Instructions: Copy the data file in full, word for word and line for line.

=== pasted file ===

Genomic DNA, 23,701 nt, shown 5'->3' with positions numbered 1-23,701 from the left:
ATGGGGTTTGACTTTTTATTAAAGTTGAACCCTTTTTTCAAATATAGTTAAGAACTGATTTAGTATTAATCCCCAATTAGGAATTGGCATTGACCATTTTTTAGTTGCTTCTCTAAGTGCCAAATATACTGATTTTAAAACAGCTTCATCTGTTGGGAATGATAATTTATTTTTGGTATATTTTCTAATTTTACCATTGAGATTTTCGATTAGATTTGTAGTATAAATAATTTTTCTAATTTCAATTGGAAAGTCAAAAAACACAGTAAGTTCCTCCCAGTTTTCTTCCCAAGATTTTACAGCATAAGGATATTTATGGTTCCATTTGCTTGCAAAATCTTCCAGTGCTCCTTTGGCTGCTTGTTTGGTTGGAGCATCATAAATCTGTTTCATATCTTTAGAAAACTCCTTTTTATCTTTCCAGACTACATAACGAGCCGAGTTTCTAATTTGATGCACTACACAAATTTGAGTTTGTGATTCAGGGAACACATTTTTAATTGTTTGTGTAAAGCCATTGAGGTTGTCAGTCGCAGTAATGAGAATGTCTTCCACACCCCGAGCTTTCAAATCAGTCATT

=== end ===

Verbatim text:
Genomic DNA, 23,701 nt, shown 5'->3' with positions numbered 1-23,701 from the left:
ATGGGGTTTGACTTTTTATTAAAGTTGAACCCTTTTTTCAAATATAGTTAAGAACTGATTTAGTATTAATCCCCAATTAGGAATTGGCATTGACCATTTTTTAGTTGCTTCTCTAAGTGCCAAATATACTGATTTTAAAACAGCTTCATCTGTTGGGAATGATAATTTATTTTTGGTATATTTTCTAATTTTACCATTGAGATTTTCGATTAGATTTGTAGTATAAATAATTTTTCTAATTTCAATTGGAAAGTCAAAAAACACAGTAAGTTCCTCCCAGTTTTCTTCCCAAGATTTTACAGCATAAGGATATTTATGGTTCCATTTGCTTGCAAAATCTTCCAGTGCTCCTTTGGCTGCTTGTTTGGTTGGAGCATCATAAATCTGTTTCATATCTTTAGAAAACTCCTTTTTATCTTTCCAGACTACATAACGAGCCGAGTTTCTAATTTGATGCACTACACAAATTTGAGTTTGTGATTCAGGGAACACATTTTTAATTGTTTGTGTAAAGCCATTGAGGTTGTCAGTCGCAGTAATGAGAATGTCTTCCACACCCCGAGCTTTCAAATCAGTCATT